The number two Internal Revenue Service official was in direct contact with Sen. Carl Levin (D-Mich.) about scrutinizing tea party and conservative groups throughout the 2012 election, according to documents made available Wednesday.
IRS letters and e-mails obtained by conservative watchdog Judicial Watch seem to challenge the Obama administration’s insistence that the tax agency’s targeting of Tea Party and conservative groups was the fault of the regional office in Cincinnati.
Levin, the chairman of the Senate Subcommittee on Investigations, wrote a series of letters in 2012 to the IRS demanding the agency probe the political activity of several nonprofits and whether that political activity should preclude them from exempt status.
Then-Deputy IRS Commissioner Steven Miller responded directly to Levin on June 4 saying that IRS regulations are flexible enough to allow IRS agency to “prepare individualized questions and requests” for select nonprofits. He then goes on to explain what standards may and may not be used.
“There is no standard questionnaire used to obtain information about political activities,” Miller wrote to Levin. “Although there is a template development letter that describes the general information on the case development process, the letter does not specify the information to be requested from any particular organization … Consequently, revenue agents prepare individualized questions and requests for documents relevant to the application.”
Miller became the acting commissioner of the IRS in later 2012, but after the Treasury Inspector General for Tax Administration first revealed the IRS was inappropriately targeting Tea Party groups, he resigned.
“These new documents show that officials in the IRS headquarters were responsible for the illegal delays of Tea Party applications,” Judicial Watch President Tom Fitton said in a statement. He added, “These documents also confirm the unprecedented pressure from congressional Democrats to go after President Obama’s political opponents. The IRS scandal has now ensnared Congress.”
In another exchange, Levin wrote on Sept. 27, 2012 that asked for copies of answers to IRS questions on the exempt applications fees of Crossroads GPS, Americans for Prosperity and Patriot Majority USA – all conservative groups. He also asked about one liberal group, Obama superPAC Priorities USA.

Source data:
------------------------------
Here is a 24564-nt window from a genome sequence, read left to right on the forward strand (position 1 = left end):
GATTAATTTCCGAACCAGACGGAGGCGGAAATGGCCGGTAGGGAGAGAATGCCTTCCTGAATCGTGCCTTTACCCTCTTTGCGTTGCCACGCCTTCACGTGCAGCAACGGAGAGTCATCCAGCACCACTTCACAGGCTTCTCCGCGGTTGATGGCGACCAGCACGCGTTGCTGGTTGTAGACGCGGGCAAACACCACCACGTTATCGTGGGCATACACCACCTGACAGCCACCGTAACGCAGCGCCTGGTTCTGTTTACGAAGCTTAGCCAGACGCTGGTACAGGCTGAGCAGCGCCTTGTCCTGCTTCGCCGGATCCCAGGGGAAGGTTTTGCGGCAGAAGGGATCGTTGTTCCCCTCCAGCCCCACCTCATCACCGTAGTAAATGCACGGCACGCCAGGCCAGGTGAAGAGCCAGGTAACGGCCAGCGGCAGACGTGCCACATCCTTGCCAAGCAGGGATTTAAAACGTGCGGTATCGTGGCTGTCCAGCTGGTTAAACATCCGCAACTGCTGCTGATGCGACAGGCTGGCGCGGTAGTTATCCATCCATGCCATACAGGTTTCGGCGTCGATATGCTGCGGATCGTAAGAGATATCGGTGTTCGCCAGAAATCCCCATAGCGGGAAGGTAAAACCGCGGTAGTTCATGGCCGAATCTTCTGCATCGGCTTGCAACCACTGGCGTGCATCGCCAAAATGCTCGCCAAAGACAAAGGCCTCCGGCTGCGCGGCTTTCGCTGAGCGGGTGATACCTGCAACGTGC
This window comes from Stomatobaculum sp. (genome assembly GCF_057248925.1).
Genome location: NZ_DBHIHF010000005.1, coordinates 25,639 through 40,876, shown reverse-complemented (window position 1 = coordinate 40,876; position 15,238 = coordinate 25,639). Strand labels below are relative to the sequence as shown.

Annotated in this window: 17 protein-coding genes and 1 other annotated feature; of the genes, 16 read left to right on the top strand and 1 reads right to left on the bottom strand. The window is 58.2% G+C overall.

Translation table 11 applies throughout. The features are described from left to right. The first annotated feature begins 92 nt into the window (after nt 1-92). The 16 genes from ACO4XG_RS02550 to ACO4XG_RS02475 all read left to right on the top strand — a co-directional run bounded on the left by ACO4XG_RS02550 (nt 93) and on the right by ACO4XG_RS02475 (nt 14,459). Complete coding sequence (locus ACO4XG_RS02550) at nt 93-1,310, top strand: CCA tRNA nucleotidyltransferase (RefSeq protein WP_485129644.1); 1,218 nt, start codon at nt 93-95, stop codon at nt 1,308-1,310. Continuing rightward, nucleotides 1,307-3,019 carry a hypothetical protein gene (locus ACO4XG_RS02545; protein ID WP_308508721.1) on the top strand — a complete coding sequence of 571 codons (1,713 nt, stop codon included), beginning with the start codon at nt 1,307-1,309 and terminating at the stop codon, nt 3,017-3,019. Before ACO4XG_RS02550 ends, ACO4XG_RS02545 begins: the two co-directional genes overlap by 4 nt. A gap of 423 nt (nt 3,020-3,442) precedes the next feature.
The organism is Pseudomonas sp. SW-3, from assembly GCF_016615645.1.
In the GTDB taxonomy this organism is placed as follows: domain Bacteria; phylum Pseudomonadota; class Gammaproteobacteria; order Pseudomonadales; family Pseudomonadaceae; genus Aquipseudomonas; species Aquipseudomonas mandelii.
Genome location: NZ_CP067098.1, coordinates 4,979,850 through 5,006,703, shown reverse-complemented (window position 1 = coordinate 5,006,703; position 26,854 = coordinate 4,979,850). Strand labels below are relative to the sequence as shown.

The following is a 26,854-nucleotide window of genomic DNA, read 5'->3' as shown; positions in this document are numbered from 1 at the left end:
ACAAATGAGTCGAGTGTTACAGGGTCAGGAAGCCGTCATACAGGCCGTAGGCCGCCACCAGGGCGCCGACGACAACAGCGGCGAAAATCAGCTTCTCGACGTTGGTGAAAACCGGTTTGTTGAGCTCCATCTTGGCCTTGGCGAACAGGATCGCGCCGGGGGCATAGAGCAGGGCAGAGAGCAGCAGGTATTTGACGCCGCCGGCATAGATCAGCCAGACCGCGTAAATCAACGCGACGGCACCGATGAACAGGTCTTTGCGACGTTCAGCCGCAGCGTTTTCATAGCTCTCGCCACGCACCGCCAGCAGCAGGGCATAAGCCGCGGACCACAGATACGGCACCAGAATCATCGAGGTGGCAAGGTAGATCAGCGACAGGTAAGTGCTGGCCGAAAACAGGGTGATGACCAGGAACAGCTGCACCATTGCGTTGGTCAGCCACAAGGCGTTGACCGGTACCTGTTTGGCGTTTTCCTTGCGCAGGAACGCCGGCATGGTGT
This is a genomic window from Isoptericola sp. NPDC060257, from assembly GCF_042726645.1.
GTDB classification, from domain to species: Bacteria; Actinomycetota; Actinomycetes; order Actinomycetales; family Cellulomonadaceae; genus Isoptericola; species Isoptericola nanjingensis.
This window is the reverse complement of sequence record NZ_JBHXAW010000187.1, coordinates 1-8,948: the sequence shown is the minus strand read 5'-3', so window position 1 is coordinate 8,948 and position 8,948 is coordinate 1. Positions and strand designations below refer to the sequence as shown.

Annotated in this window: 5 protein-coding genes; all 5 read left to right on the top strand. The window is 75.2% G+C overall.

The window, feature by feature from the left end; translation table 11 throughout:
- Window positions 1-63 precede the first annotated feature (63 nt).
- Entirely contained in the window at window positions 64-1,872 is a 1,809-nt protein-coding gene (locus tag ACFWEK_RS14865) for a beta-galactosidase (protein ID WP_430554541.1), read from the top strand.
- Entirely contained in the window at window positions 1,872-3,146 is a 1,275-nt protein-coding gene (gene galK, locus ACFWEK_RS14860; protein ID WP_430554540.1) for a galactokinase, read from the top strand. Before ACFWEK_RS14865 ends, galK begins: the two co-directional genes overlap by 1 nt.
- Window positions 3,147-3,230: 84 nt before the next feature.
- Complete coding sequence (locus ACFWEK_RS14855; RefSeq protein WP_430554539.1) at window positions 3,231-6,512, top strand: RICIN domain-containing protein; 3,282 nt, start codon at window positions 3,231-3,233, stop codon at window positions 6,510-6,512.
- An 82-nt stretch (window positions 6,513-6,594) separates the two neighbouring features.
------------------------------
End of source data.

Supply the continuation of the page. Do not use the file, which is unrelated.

In an Oct. 17, 2012 response, Miller said that AFP and Patriot Majority were approved, but IRS had no records on Crossroads or Priorities USA.
“As discussed in our previous responses dated June 4, 2012, and August 24, 2012, the IRS cannot legally disclose whether the organizations on your list have applied for tax exemptions unless and until such application is approved,” Miller wrote.
The documents also show Lois Lerner, the former head of the IRS Exempt Organizations unit, explaining to investigators criteria developed for the “be on the lookout” list (BOLO) weeks before the release of the inspector general report.
“The screening group manager asked his employees how they were applying the BOLO’s short –hand reference to ‘tea party,’” wrote Lerner in an April 2, 2013 e-mail. “His employees responded that they were including organizations meeting any of the following criteria as falling within the BOLO’s reference to “tea party” organizations: “1. ‘Tea Party’, ‘Patriots’ or ‘9/12 Project’ is referenced in the case file. 2. Issues include government spending, government debt and taxes. 3. Educate the public through advocacy/legislative activities to make America a better place to live. 4. Statements in the case file that are critical of the how the country is being run.”
The House recently voted to hold Lerner in contempt of Congress for her refusal to cooperate with the House Oversight and Government Reform Committee.
“It is disturbing to see Lois Lerner mislead the IRS’ internal investigators about her office’s Tea Party targeting,” Fitton said.